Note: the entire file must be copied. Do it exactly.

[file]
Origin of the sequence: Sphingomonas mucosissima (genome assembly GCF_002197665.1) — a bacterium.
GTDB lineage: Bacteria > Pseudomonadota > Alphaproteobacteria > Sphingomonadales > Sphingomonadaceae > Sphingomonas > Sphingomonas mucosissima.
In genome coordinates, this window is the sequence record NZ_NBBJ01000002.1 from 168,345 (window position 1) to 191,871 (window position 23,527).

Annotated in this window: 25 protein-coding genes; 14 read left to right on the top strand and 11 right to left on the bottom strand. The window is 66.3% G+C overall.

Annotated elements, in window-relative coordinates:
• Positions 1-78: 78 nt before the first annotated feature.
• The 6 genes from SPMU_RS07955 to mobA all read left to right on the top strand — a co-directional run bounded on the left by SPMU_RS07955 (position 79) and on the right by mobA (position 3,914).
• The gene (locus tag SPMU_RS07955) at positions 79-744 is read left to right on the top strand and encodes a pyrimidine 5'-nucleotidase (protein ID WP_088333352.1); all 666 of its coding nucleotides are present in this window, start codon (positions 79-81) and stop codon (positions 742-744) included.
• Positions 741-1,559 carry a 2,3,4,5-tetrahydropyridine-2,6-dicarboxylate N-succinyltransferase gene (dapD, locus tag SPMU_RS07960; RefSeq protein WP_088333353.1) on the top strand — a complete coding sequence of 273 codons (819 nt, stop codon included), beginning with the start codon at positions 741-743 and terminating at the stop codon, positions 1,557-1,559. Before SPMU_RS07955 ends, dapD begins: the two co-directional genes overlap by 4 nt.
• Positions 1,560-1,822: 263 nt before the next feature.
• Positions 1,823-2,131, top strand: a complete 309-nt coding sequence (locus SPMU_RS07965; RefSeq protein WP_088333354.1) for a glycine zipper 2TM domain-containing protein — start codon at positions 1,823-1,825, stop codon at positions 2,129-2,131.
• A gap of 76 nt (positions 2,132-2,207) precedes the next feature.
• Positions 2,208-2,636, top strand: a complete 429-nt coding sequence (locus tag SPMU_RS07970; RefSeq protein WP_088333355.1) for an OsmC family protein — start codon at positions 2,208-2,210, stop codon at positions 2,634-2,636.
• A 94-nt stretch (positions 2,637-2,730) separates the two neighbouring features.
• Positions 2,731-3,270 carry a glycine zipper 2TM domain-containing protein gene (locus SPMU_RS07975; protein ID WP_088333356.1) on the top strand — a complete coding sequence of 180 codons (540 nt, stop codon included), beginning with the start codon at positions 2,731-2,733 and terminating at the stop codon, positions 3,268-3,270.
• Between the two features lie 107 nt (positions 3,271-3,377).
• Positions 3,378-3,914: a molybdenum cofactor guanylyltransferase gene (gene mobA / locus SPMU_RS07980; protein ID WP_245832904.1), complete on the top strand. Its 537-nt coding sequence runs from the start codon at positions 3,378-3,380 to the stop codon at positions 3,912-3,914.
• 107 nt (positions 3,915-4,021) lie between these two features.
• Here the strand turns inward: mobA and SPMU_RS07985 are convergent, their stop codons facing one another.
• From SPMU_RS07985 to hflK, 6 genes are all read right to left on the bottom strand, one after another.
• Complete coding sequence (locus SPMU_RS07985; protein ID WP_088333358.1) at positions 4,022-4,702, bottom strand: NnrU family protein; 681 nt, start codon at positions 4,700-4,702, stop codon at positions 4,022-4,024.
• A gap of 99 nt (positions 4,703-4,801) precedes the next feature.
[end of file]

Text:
Origin of the sequence: Sphingomonas mucosissima (genome assembly GCF_002197665.1) — a bacterium.
GTDB lineage: Bacteria > Pseudomonadota > Alphaproteobacteria > Sphingomonadales > Sphingomonadaceae > Sphingomonas > Sphingomonas mucosissima.
In genome coordinates, this window is the sequence record NZ_NBBJ01000002.1 from 168,345 (window position 1) to 191,871 (window position 23,527).

Annotated in this window: 25 protein-coding genes; 14 read left to right on the top strand and 11 right to left on the bottom strand. The window is 66.3% G+C overall.

Annotated elements, in window-relative coordinates:
• Positions 1-78: 78 nt before the first annotated feature.
• The 6 genes from SPMU_RS07955 to mobA all read left to right on the top strand — a co-directional run bounded on the left by SPMU_RS07955 (position 79) and on the right by mobA (position 3,914).
• The gene (locus tag SPMU_RS07955) at positions 79-744 is read left to right on the top strand and encodes a pyrimidine 5'-nucleotidase (protein ID WP_088333352.1); all 666 of its coding nucleotides are present in this window, start codon (positions 79-81) and stop codon (positions 742-744) included.
• Positions 741-1,559 carry a 2,3,4,5-tetrahydropyridine-2,6-dicarboxylate N-succinyltransferase gene (dapD, locus tag SPMU_RS07960; RefSeq protein WP_088333353.1) on the top strand — a complete coding sequence of 273 codons (819 nt, stop codon included), beginning with the start codon at positions 741-743 and terminating at the stop codon, positions 1,557-1,559. Before SPMU_RS07955 ends, dapD begins: the two co-directional genes overlap by 4 nt.
• Positions 1,560-1,822: 263 nt before the next feature.
• Positions 1,823-2,131, top strand: a complete 309-nt coding sequence (locus SPMU_RS07965; RefSeq protein WP_088333354.1) for a glycine zipper 2TM domain-containing protein — start codon at positions 1,823-1,825, stop codon at positions 2,129-2,131.
• A gap of 76 nt (positions 2,132-2,207) precedes the next feature.
• Positions 2,208-2,636, top strand: a complete 429-nt coding sequence (locus tag SPMU_RS07970; RefSeq protein WP_088333355.1) for an OsmC family protein — start codon at positions 2,208-2,210, stop codon at positions 2,634-2,636.
• A 94-nt stretch (positions 2,637-2,730) separates the two neighbouring features.
• Positions 2,731-3,270 carry a glycine zipper 2TM domain-containing protein gene (locus SPMU_RS07975; protein ID WP_088333356.1) on the top strand — a complete coding sequence of 180 codons (540 nt, stop codon included), beginning with the start codon at positions 2,731-2,733 and terminating at the stop codon, positions 3,268-3,270.
• Between the two features lie 107 nt (positions 3,271-3,377).
• Positions 3,378-3,914: a molybdenum cofactor guanylyltransferase gene (gene mobA / locus SPMU_RS07980; protein ID WP_245832904.1), complete on the top strand. Its 537-nt coding sequence runs from the start codon at positions 3,378-3,380 to the stop codon at positions 3,912-3,914.
• 107 nt (positions 3,915-4,021) lie between these two features.
• Here the strand turns inward: mobA and SPMU_RS07985 are convergent, their stop codons facing one another.
• From SPMU_RS07985 to hflK, 6 genes are all read right to left on the bottom strand, one after another.
• Complete coding sequence (locus SPMU_RS07985; protein ID WP_088333358.1) at positions 4,022-4,702, bottom strand: NnrU family protein; 681 nt, start codon at positions 4,700-4,702, stop codon at positions 4,022-4,024.
• A gap of 99 nt (positions 4,703-4,801) precedes the next feature.